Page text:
Many of the excellent stories in this book portrait strong women. In ‘The Road’ by Anders Blixt we meet another tough woman, a road marshal patrolling the Road. She is seriously scarred from an explosion in a war and people avoid looking into her face. One day her work brings two foreigners into her life—two refugees—and we learn what a great heart she has. Blixt tells a sweet but sad story about a wounded woman healing. I liked this story.

Another main theme in the book is space travelling and humans colonizing space. One of my favourite reads in this book is Maria Haskins’ story ‘Lost and Found’. This is another tale with a woman as the main character. She is the sole survivor of a crew that has crash-landed on an isolated planet far from home. Haskins manages to capture the almost claustrophobic atmosphere the woman finds herself in, surrounded by a vast sand landscape, and how the woman deals with the small signs of her not being entirely alone; the whispering voices in the constant wind, the foot prints in the sand. Haskins writes compelling about the woman’s struggles to stay alive and sane, trying to keep up with her scientific field work while waiting to be rescued, and we are never sure about what is real and not. I really liked this piece.

This collection stretches widely and has both stories set in deep space, but also inside other people’s minds. One of the really excellent ones is also the only fantasy story in the book: ‘Wishmaster’ by Andrea Grave-Müller, a story about Marcus and his meeting with the goblin Ella, who has stolen something from his boss. Suddenly he is thrown into a world of goblins, genies and magic. Grave-Müller tells the story with great humour and it was a fun read.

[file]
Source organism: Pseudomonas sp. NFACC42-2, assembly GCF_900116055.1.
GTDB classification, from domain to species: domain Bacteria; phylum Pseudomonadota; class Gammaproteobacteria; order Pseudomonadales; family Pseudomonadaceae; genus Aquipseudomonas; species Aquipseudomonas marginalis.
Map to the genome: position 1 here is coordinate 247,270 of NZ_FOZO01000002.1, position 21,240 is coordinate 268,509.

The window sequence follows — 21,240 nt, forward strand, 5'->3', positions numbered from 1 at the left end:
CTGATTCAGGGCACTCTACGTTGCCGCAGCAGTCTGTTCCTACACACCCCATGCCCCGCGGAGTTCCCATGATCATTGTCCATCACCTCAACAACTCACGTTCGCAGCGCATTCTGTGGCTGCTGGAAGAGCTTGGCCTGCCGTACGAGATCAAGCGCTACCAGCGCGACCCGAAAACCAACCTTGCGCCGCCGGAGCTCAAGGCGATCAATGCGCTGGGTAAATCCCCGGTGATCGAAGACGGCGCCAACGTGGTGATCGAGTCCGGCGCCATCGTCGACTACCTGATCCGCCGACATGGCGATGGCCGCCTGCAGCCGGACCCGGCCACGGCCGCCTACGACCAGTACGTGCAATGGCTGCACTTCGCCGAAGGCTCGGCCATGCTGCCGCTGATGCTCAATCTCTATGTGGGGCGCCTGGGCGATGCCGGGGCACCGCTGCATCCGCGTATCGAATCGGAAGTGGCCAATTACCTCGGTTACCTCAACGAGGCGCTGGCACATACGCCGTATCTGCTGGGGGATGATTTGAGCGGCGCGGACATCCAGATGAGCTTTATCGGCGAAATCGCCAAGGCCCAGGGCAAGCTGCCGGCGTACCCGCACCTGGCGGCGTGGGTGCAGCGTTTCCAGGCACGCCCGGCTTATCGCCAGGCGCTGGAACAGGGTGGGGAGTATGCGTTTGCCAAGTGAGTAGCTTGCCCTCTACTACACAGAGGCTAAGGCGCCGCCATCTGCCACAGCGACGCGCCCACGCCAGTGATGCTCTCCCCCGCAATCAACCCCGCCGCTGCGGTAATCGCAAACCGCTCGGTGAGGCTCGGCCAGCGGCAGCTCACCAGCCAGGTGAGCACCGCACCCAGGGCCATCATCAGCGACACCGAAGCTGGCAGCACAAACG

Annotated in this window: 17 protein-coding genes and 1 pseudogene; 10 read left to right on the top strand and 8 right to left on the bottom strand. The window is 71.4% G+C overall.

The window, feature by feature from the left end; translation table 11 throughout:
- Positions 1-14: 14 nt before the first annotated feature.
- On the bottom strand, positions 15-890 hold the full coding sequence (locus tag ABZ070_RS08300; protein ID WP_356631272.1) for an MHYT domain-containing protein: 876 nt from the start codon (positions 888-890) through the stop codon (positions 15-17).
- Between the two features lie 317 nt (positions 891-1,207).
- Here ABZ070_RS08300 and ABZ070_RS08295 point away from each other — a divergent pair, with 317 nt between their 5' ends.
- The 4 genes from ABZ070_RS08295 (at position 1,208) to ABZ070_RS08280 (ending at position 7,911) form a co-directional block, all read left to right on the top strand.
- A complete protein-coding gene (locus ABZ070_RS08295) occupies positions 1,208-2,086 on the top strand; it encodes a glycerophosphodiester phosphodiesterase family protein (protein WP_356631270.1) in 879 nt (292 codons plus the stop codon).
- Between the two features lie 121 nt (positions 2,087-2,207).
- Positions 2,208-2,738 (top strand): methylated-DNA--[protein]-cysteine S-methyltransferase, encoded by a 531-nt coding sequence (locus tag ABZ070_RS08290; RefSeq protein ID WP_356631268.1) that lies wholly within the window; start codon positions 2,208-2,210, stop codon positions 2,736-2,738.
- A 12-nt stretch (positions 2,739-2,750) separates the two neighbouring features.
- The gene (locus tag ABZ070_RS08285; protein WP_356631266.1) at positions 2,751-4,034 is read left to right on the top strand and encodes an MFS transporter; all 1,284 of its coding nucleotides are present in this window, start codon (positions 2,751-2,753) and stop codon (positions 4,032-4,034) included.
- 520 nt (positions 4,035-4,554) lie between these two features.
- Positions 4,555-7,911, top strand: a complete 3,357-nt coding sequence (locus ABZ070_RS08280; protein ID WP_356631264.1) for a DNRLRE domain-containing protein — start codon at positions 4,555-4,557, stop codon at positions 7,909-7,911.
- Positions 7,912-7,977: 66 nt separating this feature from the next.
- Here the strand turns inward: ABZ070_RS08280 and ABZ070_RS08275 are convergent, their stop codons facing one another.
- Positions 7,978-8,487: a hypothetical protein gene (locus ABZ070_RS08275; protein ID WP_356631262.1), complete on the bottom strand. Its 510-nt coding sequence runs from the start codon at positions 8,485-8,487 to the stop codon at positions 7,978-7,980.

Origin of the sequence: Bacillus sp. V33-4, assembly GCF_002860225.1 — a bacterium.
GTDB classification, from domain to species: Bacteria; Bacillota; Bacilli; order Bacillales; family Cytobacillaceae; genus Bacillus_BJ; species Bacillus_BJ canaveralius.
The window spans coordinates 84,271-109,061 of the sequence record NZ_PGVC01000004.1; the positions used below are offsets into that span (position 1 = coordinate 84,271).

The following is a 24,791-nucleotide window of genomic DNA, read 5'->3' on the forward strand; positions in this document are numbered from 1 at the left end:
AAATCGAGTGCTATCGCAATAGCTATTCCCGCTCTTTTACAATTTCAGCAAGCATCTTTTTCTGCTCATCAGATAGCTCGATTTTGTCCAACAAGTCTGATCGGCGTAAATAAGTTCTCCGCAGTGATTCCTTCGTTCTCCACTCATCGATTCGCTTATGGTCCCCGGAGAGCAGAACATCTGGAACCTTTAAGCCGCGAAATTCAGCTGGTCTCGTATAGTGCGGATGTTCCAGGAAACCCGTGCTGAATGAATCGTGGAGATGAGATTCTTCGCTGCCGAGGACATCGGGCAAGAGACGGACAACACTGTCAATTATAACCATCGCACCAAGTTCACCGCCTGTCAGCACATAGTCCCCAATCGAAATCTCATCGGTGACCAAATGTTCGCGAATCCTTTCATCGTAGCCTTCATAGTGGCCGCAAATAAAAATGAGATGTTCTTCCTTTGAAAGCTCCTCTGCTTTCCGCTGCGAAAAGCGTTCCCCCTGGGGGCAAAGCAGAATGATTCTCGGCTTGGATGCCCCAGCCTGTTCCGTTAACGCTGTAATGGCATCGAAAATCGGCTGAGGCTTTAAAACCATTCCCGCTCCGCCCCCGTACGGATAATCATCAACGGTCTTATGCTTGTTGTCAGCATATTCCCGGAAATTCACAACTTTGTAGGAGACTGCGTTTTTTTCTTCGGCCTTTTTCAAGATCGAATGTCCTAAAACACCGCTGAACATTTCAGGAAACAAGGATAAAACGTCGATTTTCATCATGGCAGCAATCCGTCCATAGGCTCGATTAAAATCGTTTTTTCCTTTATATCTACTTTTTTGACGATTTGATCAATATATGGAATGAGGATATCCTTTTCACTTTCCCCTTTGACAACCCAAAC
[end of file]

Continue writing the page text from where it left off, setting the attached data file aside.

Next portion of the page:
I feel that most of the stories in this anthology are well written and it is difficult to pick out examples. If you like the speculative genres, especially science fiction, you’ll like this book. Many of the themes raised in the book are classics in these genres, even tropes, the plots feel familiar, but I felt that it was refreshing to read so many stories about women and so many stories by unknown (to me) authors. And this brings me to the one thing that disappointed me about this book. On the book cover you are told that this is the best new science fiction from Swedish writers. I know that it is difficult, if not impossible, to say fiction from a particular country should be alike or have some elements that immediately brings this country into the readers minds, but I had beforehand imagined that more stories in the collection would take place in Sweden, have Swedish characters or at least have a special Nordic atmosphere about them. Being a Scandinavian myself, I really wish to bring more of the Nordic voice in these genres out to the world in English. Though the book is excellent, I can’t help but feel that the publisher and editor let an opportunity slip here, to bring something unique.

That said, all in all, I found this collection worth while reading, well written and entertaining. I think everyone who is fan of science fiction will find stories based on own preferences here.